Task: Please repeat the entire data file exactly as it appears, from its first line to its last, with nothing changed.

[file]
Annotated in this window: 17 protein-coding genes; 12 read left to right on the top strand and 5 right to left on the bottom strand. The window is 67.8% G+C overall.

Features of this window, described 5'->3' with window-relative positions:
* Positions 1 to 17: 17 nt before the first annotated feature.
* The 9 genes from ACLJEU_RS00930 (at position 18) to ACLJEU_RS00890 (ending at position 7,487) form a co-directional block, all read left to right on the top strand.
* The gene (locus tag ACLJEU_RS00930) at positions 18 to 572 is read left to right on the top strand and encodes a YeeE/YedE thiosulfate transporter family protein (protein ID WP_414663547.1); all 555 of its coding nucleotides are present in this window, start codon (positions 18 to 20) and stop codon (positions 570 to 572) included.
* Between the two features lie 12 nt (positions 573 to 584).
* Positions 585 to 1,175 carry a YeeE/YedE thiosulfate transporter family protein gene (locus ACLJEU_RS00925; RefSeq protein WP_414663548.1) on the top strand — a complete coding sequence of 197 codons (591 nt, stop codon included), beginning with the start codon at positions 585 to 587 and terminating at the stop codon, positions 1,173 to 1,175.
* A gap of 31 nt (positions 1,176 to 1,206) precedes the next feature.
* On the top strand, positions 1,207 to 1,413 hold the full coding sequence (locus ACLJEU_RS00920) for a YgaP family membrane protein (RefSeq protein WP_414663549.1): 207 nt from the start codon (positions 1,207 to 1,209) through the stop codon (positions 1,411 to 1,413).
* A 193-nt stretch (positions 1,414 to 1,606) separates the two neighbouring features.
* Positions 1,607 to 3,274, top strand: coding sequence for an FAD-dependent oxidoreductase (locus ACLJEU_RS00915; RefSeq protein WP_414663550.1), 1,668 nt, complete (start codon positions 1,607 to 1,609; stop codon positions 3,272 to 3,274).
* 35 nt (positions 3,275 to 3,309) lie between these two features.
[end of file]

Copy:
Annotated in this window: 17 protein-coding genes; 12 read left to right on the top strand and 5 right to left on the bottom strand. The window is 67.8% G+C overall.

Features of this window, described 5'->3' with window-relative positions:
* Positions 1 to 17: 17 nt before the first annotated feature.
* The 9 genes from ACLJEU_RS00930 (at position 18) to ACLJEU_RS00890 (ending at position 7,487) form a co-directional block, all read left to right on the top strand.
* The gene (locus tag ACLJEU_RS00930) at positions 18 to 572 is read left to right on the top strand and encodes a YeeE/YedE thiosulfate transporter family protein (protein ID WP_414663547.1); all 555 of its coding nucleotides are present in this window, start codon (positions 18 to 20) and stop codon (positions 570 to 572) included.
* Between the two features lie 12 nt (positions 573 to 584).
* Positions 585 to 1,175 carry a YeeE/YedE thiosulfate transporter family protein gene (locus ACLJEU_RS00925; RefSeq protein WP_414663548.1) on the top strand — a complete coding sequence of 197 codons (591 nt, stop codon included), beginning with the start codon at positions 585 to 587 and terminating at the stop codon, positions 1,173 to 1,175.
* A gap of 31 nt (positions 1,176 to 1,206) precedes the next feature.
* On the top strand, positions 1,207 to 1,413 hold the full coding sequence (locus ACLJEU_RS00920) for a YgaP family membrane protein (RefSeq protein WP_414663549.1): 207 nt from the start codon (positions 1,207 to 1,209) through the stop codon (positions 1,411 to 1,413).
* A 193-nt stretch (positions 1,414 to 1,606) separates the two neighbouring features.
* Positions 1,607 to 3,274, top strand: coding sequence for an FAD-dependent oxidoreductase (locus ACLJEU_RS00915; RefSeq protein WP_414663550.1), 1,668 nt, complete (start codon positions 1,607 to 1,609; stop codon positions 3,272 to 3,274).
* 35 nt (positions 3,275 to 3,309) lie between these two features.